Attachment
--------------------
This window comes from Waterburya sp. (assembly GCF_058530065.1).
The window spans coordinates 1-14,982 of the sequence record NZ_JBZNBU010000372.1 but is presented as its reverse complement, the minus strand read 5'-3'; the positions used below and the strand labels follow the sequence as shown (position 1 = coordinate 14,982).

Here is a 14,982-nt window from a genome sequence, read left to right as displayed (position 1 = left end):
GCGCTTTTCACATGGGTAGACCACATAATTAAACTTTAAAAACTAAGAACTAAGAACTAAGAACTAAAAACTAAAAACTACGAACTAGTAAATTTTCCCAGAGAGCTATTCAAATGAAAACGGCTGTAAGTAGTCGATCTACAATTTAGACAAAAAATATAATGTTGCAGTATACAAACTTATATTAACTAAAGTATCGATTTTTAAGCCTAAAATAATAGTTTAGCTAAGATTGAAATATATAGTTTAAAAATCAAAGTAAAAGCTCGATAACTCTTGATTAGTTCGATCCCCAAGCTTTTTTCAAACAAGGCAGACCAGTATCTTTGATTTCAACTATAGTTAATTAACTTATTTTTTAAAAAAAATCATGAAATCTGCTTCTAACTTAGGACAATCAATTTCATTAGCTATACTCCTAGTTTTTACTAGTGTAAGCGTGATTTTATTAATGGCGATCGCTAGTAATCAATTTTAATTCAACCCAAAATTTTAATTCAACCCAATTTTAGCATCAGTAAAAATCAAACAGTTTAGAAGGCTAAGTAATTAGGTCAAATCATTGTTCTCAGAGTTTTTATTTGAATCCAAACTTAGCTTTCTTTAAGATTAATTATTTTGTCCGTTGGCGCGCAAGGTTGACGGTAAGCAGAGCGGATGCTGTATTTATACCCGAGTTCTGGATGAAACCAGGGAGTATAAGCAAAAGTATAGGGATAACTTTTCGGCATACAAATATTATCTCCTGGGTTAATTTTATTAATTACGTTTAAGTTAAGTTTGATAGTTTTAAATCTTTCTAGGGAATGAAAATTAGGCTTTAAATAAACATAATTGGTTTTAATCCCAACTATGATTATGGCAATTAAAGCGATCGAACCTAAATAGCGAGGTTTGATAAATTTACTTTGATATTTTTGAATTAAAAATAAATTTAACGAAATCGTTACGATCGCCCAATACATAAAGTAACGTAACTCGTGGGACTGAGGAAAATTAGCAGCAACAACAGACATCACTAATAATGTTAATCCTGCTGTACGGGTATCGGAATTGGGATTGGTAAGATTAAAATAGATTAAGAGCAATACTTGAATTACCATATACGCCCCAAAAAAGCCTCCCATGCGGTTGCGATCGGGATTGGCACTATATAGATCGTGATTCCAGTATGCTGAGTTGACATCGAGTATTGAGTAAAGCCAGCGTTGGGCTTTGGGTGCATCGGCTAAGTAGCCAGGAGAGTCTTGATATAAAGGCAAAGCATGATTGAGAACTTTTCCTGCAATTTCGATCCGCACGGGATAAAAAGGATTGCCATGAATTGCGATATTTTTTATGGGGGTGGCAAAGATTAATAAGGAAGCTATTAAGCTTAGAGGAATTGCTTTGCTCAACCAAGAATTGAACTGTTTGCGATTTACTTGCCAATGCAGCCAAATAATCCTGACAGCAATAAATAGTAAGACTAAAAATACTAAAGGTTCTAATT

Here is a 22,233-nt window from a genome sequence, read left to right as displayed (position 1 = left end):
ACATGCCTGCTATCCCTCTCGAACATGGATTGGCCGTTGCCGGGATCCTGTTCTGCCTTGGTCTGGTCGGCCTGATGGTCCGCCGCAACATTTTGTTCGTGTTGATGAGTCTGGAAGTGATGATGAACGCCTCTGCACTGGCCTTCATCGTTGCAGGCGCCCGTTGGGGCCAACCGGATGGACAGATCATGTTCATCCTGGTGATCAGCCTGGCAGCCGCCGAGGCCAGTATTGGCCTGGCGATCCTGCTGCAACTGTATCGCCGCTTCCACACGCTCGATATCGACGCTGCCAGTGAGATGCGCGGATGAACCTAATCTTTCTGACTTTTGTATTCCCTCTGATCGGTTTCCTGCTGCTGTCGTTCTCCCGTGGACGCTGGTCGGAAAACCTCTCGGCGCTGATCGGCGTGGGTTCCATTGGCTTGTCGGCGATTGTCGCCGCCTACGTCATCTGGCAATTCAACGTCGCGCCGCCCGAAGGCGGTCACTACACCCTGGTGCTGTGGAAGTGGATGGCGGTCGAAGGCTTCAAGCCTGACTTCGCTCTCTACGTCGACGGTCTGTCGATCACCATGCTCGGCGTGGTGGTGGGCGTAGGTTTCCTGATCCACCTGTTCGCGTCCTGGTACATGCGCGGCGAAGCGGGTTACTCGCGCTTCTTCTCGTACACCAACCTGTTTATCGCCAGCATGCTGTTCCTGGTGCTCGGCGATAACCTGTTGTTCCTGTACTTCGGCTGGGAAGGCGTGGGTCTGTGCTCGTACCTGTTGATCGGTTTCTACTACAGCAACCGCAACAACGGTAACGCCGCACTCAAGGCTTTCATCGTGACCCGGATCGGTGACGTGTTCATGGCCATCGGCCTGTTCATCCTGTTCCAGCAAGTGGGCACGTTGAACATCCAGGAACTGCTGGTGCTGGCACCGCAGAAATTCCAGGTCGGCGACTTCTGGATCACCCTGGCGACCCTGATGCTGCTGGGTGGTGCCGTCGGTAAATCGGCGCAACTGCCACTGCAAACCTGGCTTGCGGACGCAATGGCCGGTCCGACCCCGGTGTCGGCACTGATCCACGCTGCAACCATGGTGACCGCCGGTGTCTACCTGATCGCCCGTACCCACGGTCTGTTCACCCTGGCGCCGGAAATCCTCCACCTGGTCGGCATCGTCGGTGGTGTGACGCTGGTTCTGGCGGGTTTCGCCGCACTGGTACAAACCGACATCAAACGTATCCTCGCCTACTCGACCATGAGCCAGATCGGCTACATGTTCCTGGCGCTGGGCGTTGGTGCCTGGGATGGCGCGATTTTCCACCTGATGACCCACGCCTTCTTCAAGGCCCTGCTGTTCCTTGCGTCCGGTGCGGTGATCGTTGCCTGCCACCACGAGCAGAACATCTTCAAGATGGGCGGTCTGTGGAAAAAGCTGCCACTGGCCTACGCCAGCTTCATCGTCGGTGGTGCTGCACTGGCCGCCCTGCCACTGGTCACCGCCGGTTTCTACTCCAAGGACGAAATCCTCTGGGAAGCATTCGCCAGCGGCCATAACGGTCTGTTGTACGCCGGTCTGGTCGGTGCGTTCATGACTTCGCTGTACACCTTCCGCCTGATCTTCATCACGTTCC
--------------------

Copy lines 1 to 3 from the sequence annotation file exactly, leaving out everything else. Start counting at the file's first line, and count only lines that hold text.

This window comes from Waterburya sp. (assembly GCF_058530065.1).
The window spans coordinates 1-14,982 of the sequence record NZ_JBZNBU010000372.1 but is presented as its reverse complement, the minus strand read 5'-3'; the positions used below and the strand labels follow the sequence as shown (position 1 = coordinate 14,982).

Here is a 14,982-nt window from a genome sequence, read left to right as displayed (position 1 = left end):